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Constituency support estimates for different parties and groupings form the basis of the general approach taken with this analysis, which seeks to ask the following question in relation to different opinion poll results – what do these poll figures mean in terms of the likely number of Dail seats won by the different parties and groupings? Although the Irish electoral system is classified as a proportional electoral system, the proportion of seats won by parties will not measure up exactly to their actual share of the first preference votes, mainly because geography has an impact here – these first preference votes need to be filtered through the system of Irish electoral constituencies (and the different numbers of seats that are apportioned to these). In order to address this question, I estimate what the party first preference votes would be in the different constituencies, assuming similar (proportional) changes in party vote shares in all constituencies to those that are being suggested by a particular opinion poll. This of course is a very rough model and it  cannot take appropriate account of the fact that changing support levels between elections tend to vary geographically, while it also fails to take account of the local particularities of the different regions in cases where no regional figures are produced in association with different national opinion polls meaning that there is no scope to carry out separate regional analyses based on these poll figures. Thus constituency support estimates for different parties/groupings will be over-estimated in some constituencies and under-estimated in others, but the expectation would be that the overall national seat figures figures estimated will be relatively close to the true level, given that over-estimates in certain constituencies will be offset by under-estimates in others. Based on these estimated constituency support figures, I proceed to estimate the destination of seats in the different constituencies. The constituency level analysis involves the assigning seat levels to different parties and political groupings on the basis of constituency support estimates and simply using a d’Hondt method to determine which party wins the seats, while also taking account of the factors of vote transfers and vote splitting/management (based on vote transfer/management patterns observed in the February 2011 election). Due to unusually high/low support levels for some parties or political groupings in certain constituencies in the previous election, the model may throw up occasional constituency predictions that are unlikely to pan out in a “real election”, but of course the estimates here cannot be seen as highly accurate estimates of support levels at the constituency level as in a “real election” party support changes will vary significantly across constituency given uneven geographical shifts in support levels. But the ultimate aim of this model is to get an overall, national-level, estimate of seat numbers and these are based, as noted earlier, on the proviso that an over-prediction in one constituency may be offset by an under-prediction in another constituency.  Based on such an analysis and using the new constituency units (as defined in the 2012 Constituency Commission report), these analyses estimates what party seat levels would be, should such national support trends be replicated in an actual general election. For a variety of reasons (including the impact of high levels of undecided voters in a specific poll), the actual result of an election may vary from the figures suggested by an opinion poll, even if the poll is carried out relatively close to election day, or on election day itself as in the case of exit polls, but the likelihood of such variation is not something that can be factored into this model. I have made some further corrections to the base support figures for the different parties for this analysis to take better account of the impacts on support of the 2012 Constituency Commission report boundary changes with especial reference to the Dublin constituencies. For instance, these figures better reflect the weaker positions of Fine Gael and Fianna Fail in Dublin Central after the moving out of the Ashtown area to Dublin West and the Botanic/Drumcondra area to Dublin North West, but also their stronger positions in Dublin West and Dublin North West. Fine Gael are assigned an extra seat in Dun Laoghaire on the basis that the Ceann Comhairle, Sean Barrett, will be automatically returned at the next general election (unless he decides to retire from politics before this) and this constituency will effectively be rendered a three-seat contest at the next general election. (Changes in constituency boundaries as outlined in the 2012 Constituency Commisison report have been factored in to this analysis. An overview of the political impacts of these changes on the adriankavanaghelections.org elections commentary site suggests that Fianna Fail would seem to be the party most likely to be positively effected by the redrawing of the constituency boundaries, with the Labour Party being the party likely to be the most adversely effected by these changes.) Note that the approach used in this analysis is different to those of the constituency level analyses of the 2011-13 in that it now takes account of defections/changing party affiliations for people who were candidates in the 2011 General Election, as will be outlined in greater detail later in this post (and as such the seat estimates for this, and later posts, cannot be directly compared with those for the 2011, 2012 and 2013 analyses of post-General Election 2011 opinion polls). In cases where a General Election 2011 candidate has definitely left a party (or the independents ranks) to join another party or to become an independent, a portion of their 2011 will be taken away from the constituency base figures for their former party/grouping and added to those of their new party/grouping. The approach taken in the run up to the 2011 General Election was to assign all of the votes won by that candidate to their new grouping, but the actual 2011 results showed that this was an over-estimation of the likely impact  of such changes. For instance the Labour Party constituency estimates for Mayo and Roscommon-South Leitrim following the moves of Jerry Cowley and John Kelly into the Labour Party ranks were well in excess of the actual votes won by that party in those constituencies. In this approach, half of the votes won by a candidate in the 2011 contest will be assigned to their new party/grouping while the rest of the votes will remain assigned to their old party/grouping. Where a constituency boundary change is involved, meaning that part(s) of a candidate’s old constituency is now moved into another constituency/other constituencies, the base figures for all these constituencies will be recalculated to take account of this. For instance, the impact of Peter Mathews leaving the Fine Gael ranks means that the Fine Gael and Non Party base figures are altered in Dublin Rathdown, but also in the Dublin South-West and Dun Laoghaire constituencies. Note that this approach will not take account of candidates who have lost the party whip but who may ultimately return to the party at a later date or who have been temporarily suspended from their party, as in the cases of Brain Walsh (Fine Gael, Galway West) or Peadar Toibin (Sinn Fein, Meath West). This approach also takes account of those candidates who did not win Dail seats at the 2011 contest, including people like Fidelma Healy-Eames (Galway West), Eddie Fitzpatrick (Offaly), Jenny McHugh (Meath West) and Tom Fortune (Wicklow). In the wake of Patrick Nulty’s resignation, the correction made in Dublin West to the Labour and Independent/Non Party bases figures has now been reversed there.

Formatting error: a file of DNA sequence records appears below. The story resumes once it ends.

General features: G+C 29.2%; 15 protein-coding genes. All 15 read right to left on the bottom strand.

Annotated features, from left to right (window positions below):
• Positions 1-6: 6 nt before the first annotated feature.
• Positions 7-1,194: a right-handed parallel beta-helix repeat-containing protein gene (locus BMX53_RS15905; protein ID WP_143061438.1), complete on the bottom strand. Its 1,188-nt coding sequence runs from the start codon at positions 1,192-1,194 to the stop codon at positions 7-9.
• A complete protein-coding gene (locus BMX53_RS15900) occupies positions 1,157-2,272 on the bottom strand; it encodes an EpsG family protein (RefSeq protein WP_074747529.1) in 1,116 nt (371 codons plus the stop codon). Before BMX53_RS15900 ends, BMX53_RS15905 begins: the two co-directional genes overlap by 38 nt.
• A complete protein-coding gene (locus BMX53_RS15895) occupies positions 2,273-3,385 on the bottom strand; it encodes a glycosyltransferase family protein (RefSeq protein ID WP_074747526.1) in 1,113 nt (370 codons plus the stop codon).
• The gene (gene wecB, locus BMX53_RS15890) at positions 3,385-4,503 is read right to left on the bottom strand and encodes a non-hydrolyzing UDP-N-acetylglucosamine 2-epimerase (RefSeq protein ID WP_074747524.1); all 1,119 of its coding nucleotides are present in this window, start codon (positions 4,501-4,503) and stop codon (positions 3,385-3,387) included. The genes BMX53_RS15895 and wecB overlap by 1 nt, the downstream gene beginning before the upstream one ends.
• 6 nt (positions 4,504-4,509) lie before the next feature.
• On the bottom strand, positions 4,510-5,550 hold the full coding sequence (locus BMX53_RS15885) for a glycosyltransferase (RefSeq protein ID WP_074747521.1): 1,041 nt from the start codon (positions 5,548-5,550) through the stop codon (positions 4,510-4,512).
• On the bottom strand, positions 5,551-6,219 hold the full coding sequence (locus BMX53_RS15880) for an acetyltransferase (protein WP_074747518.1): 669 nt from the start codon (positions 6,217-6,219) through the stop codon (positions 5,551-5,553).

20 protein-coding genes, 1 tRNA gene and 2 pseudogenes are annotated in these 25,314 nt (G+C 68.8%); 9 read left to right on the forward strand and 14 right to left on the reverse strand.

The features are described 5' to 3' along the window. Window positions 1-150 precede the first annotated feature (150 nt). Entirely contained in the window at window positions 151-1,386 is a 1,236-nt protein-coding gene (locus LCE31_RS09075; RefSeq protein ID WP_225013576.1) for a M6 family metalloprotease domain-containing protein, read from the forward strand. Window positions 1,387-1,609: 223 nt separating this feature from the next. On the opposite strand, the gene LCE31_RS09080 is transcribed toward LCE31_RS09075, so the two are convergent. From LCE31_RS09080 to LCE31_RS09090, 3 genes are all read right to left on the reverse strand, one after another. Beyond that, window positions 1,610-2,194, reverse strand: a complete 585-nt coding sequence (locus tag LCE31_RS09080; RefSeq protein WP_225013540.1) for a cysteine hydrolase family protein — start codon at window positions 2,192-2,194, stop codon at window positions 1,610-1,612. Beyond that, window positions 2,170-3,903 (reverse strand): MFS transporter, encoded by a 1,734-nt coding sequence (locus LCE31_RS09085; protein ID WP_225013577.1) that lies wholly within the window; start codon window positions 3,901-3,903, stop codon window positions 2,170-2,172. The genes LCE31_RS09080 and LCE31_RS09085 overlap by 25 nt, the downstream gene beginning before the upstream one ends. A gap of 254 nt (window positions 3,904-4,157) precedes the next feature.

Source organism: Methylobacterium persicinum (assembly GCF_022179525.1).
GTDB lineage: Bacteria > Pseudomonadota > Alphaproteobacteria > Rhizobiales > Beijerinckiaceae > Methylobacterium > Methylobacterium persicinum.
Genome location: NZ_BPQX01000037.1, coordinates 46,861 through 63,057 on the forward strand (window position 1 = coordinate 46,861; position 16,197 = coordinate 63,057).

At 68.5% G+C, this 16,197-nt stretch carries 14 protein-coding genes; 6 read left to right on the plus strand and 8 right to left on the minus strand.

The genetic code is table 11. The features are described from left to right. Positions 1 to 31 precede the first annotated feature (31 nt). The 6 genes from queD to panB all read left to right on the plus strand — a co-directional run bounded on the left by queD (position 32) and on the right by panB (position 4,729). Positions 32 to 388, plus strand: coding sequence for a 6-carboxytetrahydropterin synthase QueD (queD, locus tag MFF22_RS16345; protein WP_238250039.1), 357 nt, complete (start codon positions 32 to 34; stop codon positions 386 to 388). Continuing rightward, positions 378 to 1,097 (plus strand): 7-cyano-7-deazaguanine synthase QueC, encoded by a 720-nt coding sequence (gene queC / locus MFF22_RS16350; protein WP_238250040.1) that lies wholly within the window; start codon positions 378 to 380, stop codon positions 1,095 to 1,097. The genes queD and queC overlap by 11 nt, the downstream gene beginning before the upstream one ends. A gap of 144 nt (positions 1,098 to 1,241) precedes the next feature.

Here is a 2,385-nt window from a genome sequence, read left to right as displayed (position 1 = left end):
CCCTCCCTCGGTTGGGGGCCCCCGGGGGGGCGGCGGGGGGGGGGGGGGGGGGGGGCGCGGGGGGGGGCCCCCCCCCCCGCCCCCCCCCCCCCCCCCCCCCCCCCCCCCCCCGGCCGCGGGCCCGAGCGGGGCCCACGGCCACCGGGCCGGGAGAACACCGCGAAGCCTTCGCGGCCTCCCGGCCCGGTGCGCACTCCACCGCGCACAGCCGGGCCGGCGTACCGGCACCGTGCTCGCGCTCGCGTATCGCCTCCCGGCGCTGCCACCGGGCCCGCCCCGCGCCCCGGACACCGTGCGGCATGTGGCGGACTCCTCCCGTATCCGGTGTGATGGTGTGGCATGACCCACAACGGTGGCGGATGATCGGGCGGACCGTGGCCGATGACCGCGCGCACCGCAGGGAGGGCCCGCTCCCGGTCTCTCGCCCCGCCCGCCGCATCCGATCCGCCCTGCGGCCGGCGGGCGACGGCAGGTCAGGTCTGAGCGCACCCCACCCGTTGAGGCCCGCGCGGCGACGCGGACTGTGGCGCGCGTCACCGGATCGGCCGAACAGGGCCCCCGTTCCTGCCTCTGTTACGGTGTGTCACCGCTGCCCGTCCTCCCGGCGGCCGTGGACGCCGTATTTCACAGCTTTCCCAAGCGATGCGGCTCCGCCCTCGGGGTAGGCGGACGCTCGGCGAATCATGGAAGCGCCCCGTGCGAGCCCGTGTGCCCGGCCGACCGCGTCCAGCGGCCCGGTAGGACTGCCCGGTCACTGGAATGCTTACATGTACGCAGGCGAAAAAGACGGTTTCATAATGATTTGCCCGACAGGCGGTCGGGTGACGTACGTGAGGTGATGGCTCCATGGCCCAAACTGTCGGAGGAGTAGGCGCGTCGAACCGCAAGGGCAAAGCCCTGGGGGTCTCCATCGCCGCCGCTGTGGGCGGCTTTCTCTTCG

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The constituency support estimates based on the Irish Times-Ipsos MRBI poll figures (4th April 2014), when using the new constituency units (as used for the next general election), are as follows: